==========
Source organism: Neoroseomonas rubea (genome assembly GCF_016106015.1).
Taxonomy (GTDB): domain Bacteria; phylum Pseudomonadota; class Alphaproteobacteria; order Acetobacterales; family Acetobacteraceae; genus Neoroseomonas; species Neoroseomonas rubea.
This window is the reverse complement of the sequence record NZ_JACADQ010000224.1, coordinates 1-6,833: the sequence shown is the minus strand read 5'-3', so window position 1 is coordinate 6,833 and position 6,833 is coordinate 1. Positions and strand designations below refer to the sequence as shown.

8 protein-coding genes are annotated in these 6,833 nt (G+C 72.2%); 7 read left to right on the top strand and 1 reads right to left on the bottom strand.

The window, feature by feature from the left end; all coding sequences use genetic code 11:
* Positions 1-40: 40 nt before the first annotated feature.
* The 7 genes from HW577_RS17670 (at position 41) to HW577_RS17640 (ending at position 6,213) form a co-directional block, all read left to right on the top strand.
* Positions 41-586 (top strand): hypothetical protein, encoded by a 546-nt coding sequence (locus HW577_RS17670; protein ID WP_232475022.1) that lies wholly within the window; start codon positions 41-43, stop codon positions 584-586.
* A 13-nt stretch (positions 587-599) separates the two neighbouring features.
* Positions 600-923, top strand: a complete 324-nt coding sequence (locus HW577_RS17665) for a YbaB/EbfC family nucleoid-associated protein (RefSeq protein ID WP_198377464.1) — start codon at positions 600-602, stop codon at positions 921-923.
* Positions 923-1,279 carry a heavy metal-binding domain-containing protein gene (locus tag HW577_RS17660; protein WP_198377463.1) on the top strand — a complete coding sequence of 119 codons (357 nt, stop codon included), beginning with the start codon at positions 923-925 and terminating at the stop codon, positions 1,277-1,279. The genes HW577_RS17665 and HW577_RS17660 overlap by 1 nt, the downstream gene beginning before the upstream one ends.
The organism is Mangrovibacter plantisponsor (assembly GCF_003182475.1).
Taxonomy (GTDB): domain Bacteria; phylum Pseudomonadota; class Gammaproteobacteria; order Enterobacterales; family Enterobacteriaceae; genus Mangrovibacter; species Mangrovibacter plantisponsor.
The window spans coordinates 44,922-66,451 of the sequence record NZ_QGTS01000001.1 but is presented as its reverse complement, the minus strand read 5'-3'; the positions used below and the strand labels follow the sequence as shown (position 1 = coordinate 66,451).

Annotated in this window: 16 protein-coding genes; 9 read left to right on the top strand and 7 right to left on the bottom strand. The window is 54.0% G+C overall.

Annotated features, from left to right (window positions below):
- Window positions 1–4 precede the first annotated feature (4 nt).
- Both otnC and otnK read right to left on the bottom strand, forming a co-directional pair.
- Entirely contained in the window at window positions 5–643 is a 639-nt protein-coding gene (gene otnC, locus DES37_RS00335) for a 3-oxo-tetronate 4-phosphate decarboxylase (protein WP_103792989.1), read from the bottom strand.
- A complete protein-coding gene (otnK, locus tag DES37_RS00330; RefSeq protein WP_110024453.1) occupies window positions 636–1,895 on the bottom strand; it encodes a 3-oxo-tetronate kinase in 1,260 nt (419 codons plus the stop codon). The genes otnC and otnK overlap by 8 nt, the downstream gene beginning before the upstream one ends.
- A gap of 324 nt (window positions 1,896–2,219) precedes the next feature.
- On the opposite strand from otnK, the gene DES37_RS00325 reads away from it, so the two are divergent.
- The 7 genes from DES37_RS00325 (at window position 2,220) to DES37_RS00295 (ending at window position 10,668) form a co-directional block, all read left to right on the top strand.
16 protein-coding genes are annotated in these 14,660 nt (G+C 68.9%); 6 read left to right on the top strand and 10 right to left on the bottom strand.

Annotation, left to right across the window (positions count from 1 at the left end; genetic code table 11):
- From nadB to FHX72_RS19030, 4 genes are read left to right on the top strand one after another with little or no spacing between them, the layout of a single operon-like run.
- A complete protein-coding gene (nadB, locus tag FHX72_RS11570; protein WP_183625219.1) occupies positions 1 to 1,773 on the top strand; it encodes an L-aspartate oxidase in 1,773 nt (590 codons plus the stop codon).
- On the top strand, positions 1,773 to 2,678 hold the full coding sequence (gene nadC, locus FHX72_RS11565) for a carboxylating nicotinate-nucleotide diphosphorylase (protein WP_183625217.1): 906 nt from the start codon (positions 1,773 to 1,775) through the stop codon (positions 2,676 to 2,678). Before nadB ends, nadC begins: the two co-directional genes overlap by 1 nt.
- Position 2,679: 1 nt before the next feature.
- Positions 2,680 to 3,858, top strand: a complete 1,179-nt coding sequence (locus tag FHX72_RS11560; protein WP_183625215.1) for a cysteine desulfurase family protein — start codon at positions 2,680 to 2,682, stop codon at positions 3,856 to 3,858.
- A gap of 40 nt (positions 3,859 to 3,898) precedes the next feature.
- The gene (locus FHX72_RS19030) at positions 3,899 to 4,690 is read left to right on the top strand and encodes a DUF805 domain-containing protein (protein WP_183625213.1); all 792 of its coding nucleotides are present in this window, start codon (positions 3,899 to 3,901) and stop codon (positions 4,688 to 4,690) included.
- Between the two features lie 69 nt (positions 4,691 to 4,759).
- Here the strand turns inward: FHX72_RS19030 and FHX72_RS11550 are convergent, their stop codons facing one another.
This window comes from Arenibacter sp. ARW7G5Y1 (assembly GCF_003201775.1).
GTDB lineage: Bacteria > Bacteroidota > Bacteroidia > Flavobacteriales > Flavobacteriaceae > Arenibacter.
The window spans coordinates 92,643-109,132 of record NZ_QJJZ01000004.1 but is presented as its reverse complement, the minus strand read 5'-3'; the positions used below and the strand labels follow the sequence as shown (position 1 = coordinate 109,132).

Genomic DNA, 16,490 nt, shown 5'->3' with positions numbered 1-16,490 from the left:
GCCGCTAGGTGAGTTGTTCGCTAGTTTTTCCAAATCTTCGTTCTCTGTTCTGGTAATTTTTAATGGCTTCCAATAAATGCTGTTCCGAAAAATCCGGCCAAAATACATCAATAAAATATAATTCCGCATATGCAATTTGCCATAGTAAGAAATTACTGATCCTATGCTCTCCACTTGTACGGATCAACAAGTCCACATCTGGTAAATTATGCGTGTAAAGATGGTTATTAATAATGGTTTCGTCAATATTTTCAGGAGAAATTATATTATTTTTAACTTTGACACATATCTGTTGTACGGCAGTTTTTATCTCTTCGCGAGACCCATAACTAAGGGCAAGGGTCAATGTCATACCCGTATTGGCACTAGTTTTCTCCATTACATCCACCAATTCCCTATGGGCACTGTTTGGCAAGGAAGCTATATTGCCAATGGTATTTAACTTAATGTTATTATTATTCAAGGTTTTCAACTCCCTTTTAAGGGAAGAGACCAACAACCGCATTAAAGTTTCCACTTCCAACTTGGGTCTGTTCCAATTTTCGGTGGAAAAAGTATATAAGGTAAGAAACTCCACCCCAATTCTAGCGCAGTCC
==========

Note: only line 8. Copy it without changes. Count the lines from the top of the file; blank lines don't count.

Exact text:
* Positions 41-586 (top strand): hypothetical protein, encoded by a 546-nt coding sequence (locus HW577_RS17670; protein ID WP_232475022.1) that lies wholly within the window; start codon positions 41-43, stop codon positions 584-586.